Could Cardless Payments using PISP be the future of transactions?
The way organisations take payment today is about to change, cardless payments are set to become an even larger part of the transaction landscape, especially when using PISP services.
Seismic movements in financial regulation have set consumers on a path to manage their bank accounts and pay businesses in ways unthought of just a few years ago.
Debit and credit card payments are storming ahead of cash, in fact in the UK just in January 2020 there were 1.6 billion transactions on debit cards alone, over 35,000 payments a minute. Unfortunately fraud has grown too and the cost inevitably falls to the merchants receiving payment.
Many people are unaware still today of the cost to a company of receiving payment by card.
Over the past decade governments around the world have been working to increase competition and improve security in the financial sector.
The European legislation (adopted by the UK) that came into force on 14th September 2019 not only reduces fraud as well as monopolisation of consumer accounts, but whether intentionally or not, it is set to change the way payments are taken by organisations worldwide.
Todays cardless payments
Today the majority consumers in the UK pay by debit card. Second up is cash, and third is credit card. Cardless payments made by digital wallets and apps on phones and smartwatches are also becoming much more popular with the convenience of accessible technology.
We are all familiar with the process of taking our card out, tapping it against a terminal for a contactless transaction, or using chip and pin for a more secure one. We also make payments online, typing our card information into a web form when checking out, or paying over the phone by reading out our card details to the operator, although lately, with products like PayGuard®, you type your card details into your telephone keypad to improve security and compliance.
All the above a pretty convenient right? Well, for the consumer they are. For the merchant taking the money, they aren’t.
First of all organisations taking card payments pay a lot of money to do so. The amount ranges based on the company that supplies the payment facility, the type of cards payments are taken from, the volume of transactions processed each month and the risk posed to fraudulent transactions and chargebacks.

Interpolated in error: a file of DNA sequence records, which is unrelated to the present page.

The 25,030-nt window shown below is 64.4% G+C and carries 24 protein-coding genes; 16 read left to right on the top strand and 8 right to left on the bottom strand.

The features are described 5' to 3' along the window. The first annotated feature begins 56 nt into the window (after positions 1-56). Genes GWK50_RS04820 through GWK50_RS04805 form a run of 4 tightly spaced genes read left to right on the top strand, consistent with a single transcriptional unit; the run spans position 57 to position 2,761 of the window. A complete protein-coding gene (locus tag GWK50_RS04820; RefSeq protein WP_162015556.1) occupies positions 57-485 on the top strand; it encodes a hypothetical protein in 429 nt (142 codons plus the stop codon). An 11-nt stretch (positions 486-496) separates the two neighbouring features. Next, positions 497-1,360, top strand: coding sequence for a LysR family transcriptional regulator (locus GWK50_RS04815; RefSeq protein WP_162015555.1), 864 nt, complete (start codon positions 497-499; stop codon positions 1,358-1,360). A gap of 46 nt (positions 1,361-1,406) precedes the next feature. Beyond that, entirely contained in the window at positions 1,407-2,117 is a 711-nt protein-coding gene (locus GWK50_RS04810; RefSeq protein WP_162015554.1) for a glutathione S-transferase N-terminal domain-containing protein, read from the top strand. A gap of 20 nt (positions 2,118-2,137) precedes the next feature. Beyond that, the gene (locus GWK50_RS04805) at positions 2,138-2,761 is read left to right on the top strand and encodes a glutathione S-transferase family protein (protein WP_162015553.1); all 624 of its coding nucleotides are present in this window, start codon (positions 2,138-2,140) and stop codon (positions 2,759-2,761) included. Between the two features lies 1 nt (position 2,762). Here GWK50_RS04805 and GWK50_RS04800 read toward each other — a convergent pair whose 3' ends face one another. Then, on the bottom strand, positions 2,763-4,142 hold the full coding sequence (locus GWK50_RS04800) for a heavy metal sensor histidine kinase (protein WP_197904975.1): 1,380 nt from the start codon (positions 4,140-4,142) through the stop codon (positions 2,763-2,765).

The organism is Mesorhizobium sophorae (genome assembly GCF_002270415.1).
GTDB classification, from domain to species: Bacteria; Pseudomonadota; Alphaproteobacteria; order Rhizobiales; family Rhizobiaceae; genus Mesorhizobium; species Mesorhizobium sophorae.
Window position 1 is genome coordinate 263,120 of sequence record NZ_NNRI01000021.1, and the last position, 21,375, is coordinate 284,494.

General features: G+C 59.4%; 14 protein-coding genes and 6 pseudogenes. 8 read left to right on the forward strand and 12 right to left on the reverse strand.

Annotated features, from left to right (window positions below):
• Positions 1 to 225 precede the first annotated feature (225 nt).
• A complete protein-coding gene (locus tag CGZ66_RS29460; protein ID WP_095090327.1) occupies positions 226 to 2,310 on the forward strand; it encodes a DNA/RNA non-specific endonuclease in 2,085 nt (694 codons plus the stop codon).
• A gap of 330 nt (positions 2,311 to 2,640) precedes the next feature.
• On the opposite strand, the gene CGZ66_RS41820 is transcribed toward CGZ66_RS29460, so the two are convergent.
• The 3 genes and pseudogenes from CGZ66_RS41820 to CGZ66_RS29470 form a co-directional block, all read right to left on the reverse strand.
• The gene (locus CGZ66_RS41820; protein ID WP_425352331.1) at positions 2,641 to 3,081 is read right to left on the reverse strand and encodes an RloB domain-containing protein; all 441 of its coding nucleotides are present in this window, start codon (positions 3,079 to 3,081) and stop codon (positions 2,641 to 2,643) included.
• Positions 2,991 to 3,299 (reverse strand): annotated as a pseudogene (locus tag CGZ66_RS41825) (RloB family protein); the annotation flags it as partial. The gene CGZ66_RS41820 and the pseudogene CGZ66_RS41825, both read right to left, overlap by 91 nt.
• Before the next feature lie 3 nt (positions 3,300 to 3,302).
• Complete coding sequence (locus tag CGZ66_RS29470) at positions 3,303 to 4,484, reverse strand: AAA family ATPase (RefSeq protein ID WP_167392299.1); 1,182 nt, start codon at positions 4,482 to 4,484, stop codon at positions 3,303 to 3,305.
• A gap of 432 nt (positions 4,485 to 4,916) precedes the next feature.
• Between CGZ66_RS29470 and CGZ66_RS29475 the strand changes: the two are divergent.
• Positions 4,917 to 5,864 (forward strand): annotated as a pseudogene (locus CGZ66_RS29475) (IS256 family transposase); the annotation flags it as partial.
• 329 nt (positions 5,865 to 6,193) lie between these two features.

Then there is the Payment Card Industry Security Standards Council, that imposes a Data Security Standard that every merchant must comply with, in order to combat fraud and secure their customers’ sensitive card information. The cost of complying with this is not insignificant, and neither is the risk of non-compliance. Despite the PCI DSS, card fraud is still on the rise, with over 2.5 million fraudulent transactions in the UK in 2018.
And let us not forget timing. While as a consumer we consider payment is made the instant we are told ‘your transaction has gone through’, payment is often received by the merchant days after the card transaction is processed.
But, despite these difficulties, organisations are taking payments by card more than any other method. Well, that is until a challenger arrives. And it looks like one just has.
New legislation has paved the way to help organisations take online and phone payments in a whole new way, including cardless payments.
The Payment Services Directive first raised its head in 2007. A second version, PSD2, came into effect on the 14th September 2019, and three areas within it are set to challenge the status quo.
Strong Customer Authentication
The first is Strong Customer Authentication (SCA), which is set to combat card fraud for Cardholder Not Present (or CNP) transactions. This will require single electronic payment transactions to be authenticated by at least two of the three following methods:
- Knowledge: something only the consumer knows, such as a password.
- Possession: something only the consumer possesses, such as a token or mobile phone.
- Inherence: something the consumer is, such as a biometric element (e.g. fingerprint).